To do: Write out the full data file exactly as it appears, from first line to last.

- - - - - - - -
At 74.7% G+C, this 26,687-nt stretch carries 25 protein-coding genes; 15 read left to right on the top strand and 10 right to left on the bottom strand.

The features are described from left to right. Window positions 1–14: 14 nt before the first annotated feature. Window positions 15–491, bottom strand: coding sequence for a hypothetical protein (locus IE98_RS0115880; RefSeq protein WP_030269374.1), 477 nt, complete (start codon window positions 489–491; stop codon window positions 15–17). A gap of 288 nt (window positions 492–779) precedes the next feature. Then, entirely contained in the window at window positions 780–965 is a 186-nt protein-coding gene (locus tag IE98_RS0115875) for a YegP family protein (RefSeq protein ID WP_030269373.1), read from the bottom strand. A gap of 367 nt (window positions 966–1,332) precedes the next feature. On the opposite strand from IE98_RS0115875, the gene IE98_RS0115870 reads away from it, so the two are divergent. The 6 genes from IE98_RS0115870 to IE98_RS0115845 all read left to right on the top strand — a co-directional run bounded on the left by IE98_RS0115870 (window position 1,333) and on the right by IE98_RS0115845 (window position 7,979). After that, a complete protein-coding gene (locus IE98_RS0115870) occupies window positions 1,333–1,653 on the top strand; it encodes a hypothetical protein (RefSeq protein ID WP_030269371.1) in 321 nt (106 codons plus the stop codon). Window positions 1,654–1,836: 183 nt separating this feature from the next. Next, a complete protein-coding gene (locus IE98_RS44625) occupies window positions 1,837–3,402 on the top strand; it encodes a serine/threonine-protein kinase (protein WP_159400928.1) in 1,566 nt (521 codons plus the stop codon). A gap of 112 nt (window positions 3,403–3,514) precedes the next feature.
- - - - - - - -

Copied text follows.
At 74.7% G+C, this 26,687-nt stretch carries 25 protein-coding genes; 15 read left to right on the top strand and 10 right to left on the bottom strand.

The features are described from left to right. Window positions 1–14: 14 nt before the first annotated feature. Window positions 15–491, bottom strand: coding sequence for a hypothetical protein (locus IE98_RS0115880; RefSeq protein WP_030269374.1), 477 nt, complete (start codon window positions 489–491; stop codon window positions 15–17). A gap of 288 nt (window positions 492–779) precedes the next feature. Then, entirely contained in the window at window positions 780–965 is a 186-nt protein-coding gene (locus tag IE98_RS0115875) for a YegP family protein (RefSeq protein ID WP_030269373.1), read from the bottom strand. A gap of 367 nt (window positions 966–1,332) precedes the next feature. On the opposite strand from IE98_RS0115875, the gene IE98_RS0115870 reads away from it, so the two are divergent. The 6 genes from IE98_RS0115870 to IE98_RS0115845 all read left to right on the top strand — a co-directional run bounded on the left by IE98_RS0115870 (window position 1,333) and on the right by IE98_RS0115845 (window position 7,979). After that, a complete protein-coding gene (locus IE98_RS0115870) occupies window positions 1,333–1,653 on the top strand; it encodes a hypothetical protein (RefSeq protein ID WP_030269371.1) in 321 nt (106 codons plus the stop codon). Window positions 1,654–1,836: 183 nt separating this feature from the next. Next, a complete protein-coding gene (locus IE98_RS44625) occupies window positions 1,837–3,402 on the top strand; it encodes a serine/threonine-protein kinase (protein WP_159400928.1) in 1,566 nt (521 codons plus the stop codon). A gap of 112 nt (window positions 3,403–3,514) precedes the next feature.